Students sell gear to match the beer
Started in the 1950's as a way to protest the university putting Spring Break over St. Patrick's Day, Green Beer Day has grown into a nationally known collegiate event that Miami students look forward to every spring. This year, Green Beer Day was ranked the third best St. Patrick's Day party in the nation by the website BroBible. Although the focus of the day is the green beer, the other iconic green item you'll spot at all the bars is a Green Beer Day T-shirt.
These shirts vary slightly in price depending on the distributor and design but average $20 each. Though it is impossible to accurately estimate the number of T-shirts sold every year, if even as few as one third of students purchase one T-shirt each, they would generate well over $100,000 in revenue. With all this money, there is tough competition among student distributors to sell the most.
Student distributers create original designs, order them through a number of different printing companies and then distribute them to students and organizations on campus via websites and Facebook pages. Some do it for a profit, others just do it for fun, but all compete to be the ones to see their designs on as many backs as possible around campus.
The sellers from www.greenbeerday2014.com claimed to have made over $1,000 strictly in profit off 500 shirts. Senior Kyle Asperger of the Green Beer Day 2014 Shirts GBD Facebook page made a lot less than that, but he was not very interested in the money.
"I've made shirts before for other situations, which is why we felt comfortable starting this process. It just seemed like a cool idea to see your shirt all over Uptown, and it was a way for my work as a graphic designer to be seen on campus," Asperger said.
The T-shirt designs change every year, although shirts that were bestsellers the previous year are sometimes brought back. The shirts come in all different shades of green and usually reference a brand or current pop culture event. The people designing them say that coming up with creative shirts is a challenge.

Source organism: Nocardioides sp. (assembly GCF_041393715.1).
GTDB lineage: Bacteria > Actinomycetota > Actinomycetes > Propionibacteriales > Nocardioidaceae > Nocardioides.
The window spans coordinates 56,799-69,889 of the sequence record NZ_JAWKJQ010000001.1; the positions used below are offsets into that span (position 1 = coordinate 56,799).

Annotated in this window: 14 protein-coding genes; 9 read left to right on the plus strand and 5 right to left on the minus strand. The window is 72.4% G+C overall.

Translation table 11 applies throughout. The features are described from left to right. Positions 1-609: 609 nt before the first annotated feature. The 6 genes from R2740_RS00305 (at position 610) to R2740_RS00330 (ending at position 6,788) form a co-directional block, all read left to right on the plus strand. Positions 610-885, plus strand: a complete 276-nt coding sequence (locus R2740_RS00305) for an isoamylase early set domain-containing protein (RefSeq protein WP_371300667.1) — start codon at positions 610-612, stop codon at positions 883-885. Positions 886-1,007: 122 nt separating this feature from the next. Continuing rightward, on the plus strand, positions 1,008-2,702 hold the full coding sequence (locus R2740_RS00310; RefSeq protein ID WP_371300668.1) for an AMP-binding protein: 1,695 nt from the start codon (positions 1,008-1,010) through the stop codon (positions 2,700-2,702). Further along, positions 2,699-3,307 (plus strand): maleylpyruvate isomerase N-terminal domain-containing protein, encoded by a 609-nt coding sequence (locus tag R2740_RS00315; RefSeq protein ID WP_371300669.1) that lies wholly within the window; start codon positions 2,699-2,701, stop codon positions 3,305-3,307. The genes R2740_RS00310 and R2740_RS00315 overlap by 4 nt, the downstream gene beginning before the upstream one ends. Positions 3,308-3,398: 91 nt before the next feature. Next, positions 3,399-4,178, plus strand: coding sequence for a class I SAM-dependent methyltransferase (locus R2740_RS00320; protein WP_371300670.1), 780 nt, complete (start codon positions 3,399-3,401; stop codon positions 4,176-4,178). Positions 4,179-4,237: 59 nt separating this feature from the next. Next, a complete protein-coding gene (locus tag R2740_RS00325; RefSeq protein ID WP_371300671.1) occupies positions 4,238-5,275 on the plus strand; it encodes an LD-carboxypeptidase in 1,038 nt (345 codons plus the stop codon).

"We used our same Vineyard Vines design that we had last year due to its popularity, and we created a monogram shirt as well," said junior Molly Dougherty, who is selling shirts with two of her friends this year. "We think a lot about common brands on campus and current trends in pop culture; we want something that is relevant to students but also unique to us from other sellers."
Many conflicts arise over the various Green Beer Day shirts since so many of the distributors come up with similar ideas based off the same pop culture events and common brands.
"I haven't personally had anyone say that we stole their design, but a lot of the designs are based on ones from years past," Dougherty said. "The sellers have designs that are similar and overlap topics because we base them off the same brands and pop culture. If our designs are considered copies, we definitely don't mean them to be. It's competitive to sell shirts and it doesn't do anything for us to sell the same thing as someone else."
Other distributors were in agreement on the similarity of designs.
"We had a great set of options and came up with all our own ideas," senior John Claffy said. "A couple seemed to have similar themes to others companies but it was fine because they still sold."
Claffy, along with fellow seniors Mike Norgard and Cole Tyman, sold over 300 shirts through Greenest Beer Company. They were able to offer their buyers a discount as a way to attract more business.
"I think what set us apart from other companies was the relationship we had with the T-shirt company which allowed us to not have any overhead. We were able to use the money from the orders to pay for the shirts so we didn't have to pay anything out-of-pocket," Claffy said.
Dougherty's company, www.greenbeerdaymiami.com, offered several designs that were available on tank tops, T-shirts, long sleeve T-shirts, and sweatshirts. Their personal designs sold over 400 shirts, but she said with outside campaigns through clubs and organizations they sold well over 500.
"Since we work through University Tees, we don't sell our shirts for profit. But if the clubs that buy through us, such as College Republicans, want to raise the shirt price and make a profit, they can do that," Dougherty said.
University Tees, a national company that allows students to create and sell custom T-shirts, was founded by Miami University graduate Nick Dadas when he was a junior here in 2004. Dadas was inspired to create the company when he saw how greatly the campus needed a more organized T-shirt business, especially when it came to Green Beer Day. Now the company is used all over the country by schools and organizations.
"Since University Tees was founded here and supposedly inspired by Green Beer Day, they're a great company to work for," Dougherty said. "They recruit college students across the country to sell shirts on campuses, and since there is always someone there who has been working for awhile you never feel inexperienced or unorganized."
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